Distractions affect performance
Marc’s frustration was understandable. He’d been trying to get support for a project since long before our coaching began. In fact, he’d asked for the coaching to learn influencing skills, hoping that would help him generate traction for the project.
The truth was he’d actually moved the ball quite far down the field already: two people had been assigned to the project and a cross-functional team had begun to lay the foundation for the work that would come. But he wasn’t across the goal line yet and he was getting impatient attending endless meetings to drum up support. What worried him wasn’t just that he was feeling impatient, but that he was acting impatiently in those meetings. Worrying about his impatience had become a distraction.
Jessica’s story was quite different from Marc’s but her frustration was essentially the same. Entering her fourth month of looking for work, she was tired and beaten down. She didn’t want to go to another breakfast with a colleague or attend another networking meeting. In spite of feeling that all her efforts were hopeless, she knew she couldn’t afford to get off the job search treadmill. Like Marc, she worried she wasn’t concealing her frustration very well any more, and that worry had become a distraction.
A story about taming distractions
Marc and Jessica’s struggles were very similar. They were both being distracted by strong feelings—in this case, frustration. I could empathize. I’d had the same struggle and so I told them both the same story. Here it is.
After years and years of acting in Hollywood, I had come to see my job not as going to a sound stage to perform in front of a camera, but rather as going to a small office to audition for a group of producers. Flub the audition and there would be no job. And, as I had come to find out, there were lots of ways to flub an audition. After careful examination, I began to see that every way of flubbing an audition essentially came down to the same thing: being distracted.
So I developed an image to help myself stay focused.
I imagined I was standing at the edge of a big pond, pitching pebbles into the center. The goal was to throw enough pebbles at the exact same spot so that, over time, they would pile up under the water and, finally, one of them would break the surface. Pebbles that sank were auditions that didn’t result in a job—but they laid the foundation for the ones that did.
Of course I never knew which pebble would break the surface, so each pebble needed all my accumulated skills and complete focus because—who knew?—maybe this would be the one.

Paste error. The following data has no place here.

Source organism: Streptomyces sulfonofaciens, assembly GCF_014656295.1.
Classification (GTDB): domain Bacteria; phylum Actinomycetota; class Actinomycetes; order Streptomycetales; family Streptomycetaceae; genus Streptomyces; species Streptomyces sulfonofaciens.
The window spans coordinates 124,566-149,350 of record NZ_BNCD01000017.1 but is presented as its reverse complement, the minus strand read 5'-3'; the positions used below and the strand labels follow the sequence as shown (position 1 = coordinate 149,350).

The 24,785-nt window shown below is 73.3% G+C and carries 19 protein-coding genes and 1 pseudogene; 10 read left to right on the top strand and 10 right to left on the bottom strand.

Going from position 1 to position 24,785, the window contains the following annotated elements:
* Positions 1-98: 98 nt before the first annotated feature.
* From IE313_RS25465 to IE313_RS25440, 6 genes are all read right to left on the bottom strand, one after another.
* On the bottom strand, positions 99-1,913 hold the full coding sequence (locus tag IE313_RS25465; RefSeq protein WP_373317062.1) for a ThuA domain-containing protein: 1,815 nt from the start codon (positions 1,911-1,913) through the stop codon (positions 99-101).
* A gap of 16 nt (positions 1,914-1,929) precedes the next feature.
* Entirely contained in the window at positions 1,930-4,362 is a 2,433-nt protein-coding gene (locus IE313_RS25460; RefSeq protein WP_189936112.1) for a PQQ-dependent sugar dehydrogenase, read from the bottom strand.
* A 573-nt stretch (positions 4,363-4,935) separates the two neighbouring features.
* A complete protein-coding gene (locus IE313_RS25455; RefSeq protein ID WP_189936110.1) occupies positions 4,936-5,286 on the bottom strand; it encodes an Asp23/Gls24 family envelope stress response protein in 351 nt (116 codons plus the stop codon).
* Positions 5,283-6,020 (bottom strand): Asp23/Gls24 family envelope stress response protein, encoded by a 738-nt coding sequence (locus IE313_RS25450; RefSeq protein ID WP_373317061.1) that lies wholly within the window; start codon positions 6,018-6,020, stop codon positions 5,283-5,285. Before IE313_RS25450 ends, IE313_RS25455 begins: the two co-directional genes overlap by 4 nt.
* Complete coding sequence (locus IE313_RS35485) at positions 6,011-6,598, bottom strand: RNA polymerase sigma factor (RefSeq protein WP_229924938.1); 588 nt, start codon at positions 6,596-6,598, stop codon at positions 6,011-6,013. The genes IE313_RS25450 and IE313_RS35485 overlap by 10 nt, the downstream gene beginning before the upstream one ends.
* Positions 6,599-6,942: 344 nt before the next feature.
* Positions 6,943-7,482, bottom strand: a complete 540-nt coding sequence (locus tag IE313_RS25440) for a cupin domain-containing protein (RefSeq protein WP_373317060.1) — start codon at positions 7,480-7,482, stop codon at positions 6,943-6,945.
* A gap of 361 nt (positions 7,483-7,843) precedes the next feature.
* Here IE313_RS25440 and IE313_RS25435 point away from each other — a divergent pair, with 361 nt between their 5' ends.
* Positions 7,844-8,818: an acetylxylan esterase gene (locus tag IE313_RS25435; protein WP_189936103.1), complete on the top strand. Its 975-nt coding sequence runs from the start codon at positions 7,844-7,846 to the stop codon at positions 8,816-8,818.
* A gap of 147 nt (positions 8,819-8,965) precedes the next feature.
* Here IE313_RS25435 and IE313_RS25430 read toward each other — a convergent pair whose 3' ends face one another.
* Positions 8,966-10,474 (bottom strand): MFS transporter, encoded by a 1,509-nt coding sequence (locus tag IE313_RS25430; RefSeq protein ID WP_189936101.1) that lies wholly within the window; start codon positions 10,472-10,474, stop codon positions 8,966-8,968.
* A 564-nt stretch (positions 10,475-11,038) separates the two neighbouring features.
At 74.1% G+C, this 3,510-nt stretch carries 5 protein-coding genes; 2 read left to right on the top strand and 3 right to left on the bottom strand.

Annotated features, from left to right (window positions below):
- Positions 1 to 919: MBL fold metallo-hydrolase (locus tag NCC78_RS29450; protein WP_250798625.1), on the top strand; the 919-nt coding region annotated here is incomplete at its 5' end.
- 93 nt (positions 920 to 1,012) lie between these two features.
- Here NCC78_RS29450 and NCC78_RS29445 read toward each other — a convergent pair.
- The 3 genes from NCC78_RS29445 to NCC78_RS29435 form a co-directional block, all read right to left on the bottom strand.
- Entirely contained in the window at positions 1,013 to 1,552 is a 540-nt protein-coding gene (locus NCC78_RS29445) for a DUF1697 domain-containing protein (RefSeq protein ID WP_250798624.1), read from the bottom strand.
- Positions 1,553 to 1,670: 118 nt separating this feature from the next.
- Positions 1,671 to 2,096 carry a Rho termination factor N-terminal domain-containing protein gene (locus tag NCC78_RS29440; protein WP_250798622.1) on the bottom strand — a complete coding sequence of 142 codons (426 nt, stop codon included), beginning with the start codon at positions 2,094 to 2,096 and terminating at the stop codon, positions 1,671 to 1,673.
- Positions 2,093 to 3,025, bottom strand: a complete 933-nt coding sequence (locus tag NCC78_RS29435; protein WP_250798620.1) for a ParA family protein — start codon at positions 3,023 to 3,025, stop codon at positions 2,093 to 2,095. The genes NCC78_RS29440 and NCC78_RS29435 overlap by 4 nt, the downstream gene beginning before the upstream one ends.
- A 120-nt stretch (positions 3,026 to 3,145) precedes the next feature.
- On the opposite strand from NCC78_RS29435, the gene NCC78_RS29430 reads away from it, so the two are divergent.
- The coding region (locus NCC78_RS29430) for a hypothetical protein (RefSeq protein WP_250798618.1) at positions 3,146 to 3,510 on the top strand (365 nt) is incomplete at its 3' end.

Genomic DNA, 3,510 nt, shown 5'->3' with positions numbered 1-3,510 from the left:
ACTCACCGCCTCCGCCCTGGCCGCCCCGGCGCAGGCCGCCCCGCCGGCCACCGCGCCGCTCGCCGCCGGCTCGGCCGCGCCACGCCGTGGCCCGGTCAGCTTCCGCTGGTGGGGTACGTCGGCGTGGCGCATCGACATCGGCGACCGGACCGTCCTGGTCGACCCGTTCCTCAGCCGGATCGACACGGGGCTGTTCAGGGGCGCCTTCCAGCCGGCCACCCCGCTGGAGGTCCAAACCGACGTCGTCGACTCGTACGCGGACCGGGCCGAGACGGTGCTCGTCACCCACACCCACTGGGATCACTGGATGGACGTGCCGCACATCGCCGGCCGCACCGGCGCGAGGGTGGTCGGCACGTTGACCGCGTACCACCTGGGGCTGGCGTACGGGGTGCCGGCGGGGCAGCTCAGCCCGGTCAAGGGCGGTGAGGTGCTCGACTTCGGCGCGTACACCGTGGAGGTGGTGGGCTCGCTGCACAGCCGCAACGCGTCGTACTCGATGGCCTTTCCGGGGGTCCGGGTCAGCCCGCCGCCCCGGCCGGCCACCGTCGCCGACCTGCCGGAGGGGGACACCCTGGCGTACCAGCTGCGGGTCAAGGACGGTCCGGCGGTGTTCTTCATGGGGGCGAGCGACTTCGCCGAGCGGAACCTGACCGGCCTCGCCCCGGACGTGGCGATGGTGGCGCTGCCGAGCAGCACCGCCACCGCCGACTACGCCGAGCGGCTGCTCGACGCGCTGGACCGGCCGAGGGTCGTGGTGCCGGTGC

This image of calm and focus was sorely tested the day I found myself alone in a cavernous lobby waiting to audition in front of network executives for a role on a television pilot. Although I didn’t have the job yet, I’d had to sign a seven-year contract that would pay me more per week than I had made in some years! Visions of Malibu and People magazine danced in my head, totally removing me from the actual event. Then, with a snap, I came back to reality. I banished those sparkling distractions and put myself mentally back at the edge of my pond, attentively picking up the stone at hand.
Focus on the big picture, not the distraction
It’s hard to stop thinking about what might happen in the future, which was Jessica’s struggle—and mine in that lobby. And it’s hard to stop thinking about all the frustrations that have gone before, which was Marc’s struggle. But, in fact, those distractions—any distractions—reduce your capacity to be your best. Distractions actually make it more likely that you won’t get what you want.
Even though I landed that role in the pilot (which never aired), it was hard for Marc and Jessica to hear the lesson in my story. They’re both high achievers who feel accomplished when they achieve results; attending to the process didn’t feel like success to them.
Chances are, in these difficult times, as everyone’s stakes are escalating, you may be experiencing distractions of your own. And they may be affecting your performance. If so, that can’t be good for you.
Take the time to find an image that will get you out of the moment and keep you connected to the bigger purpose. For example, when Marc could remember how important his project was to him, he found he could tolerate the small annoyances in all those meetings. Finding an image that keeps you focused on the big picture will increase your odds of achieving The Look & Sound of Leadership™.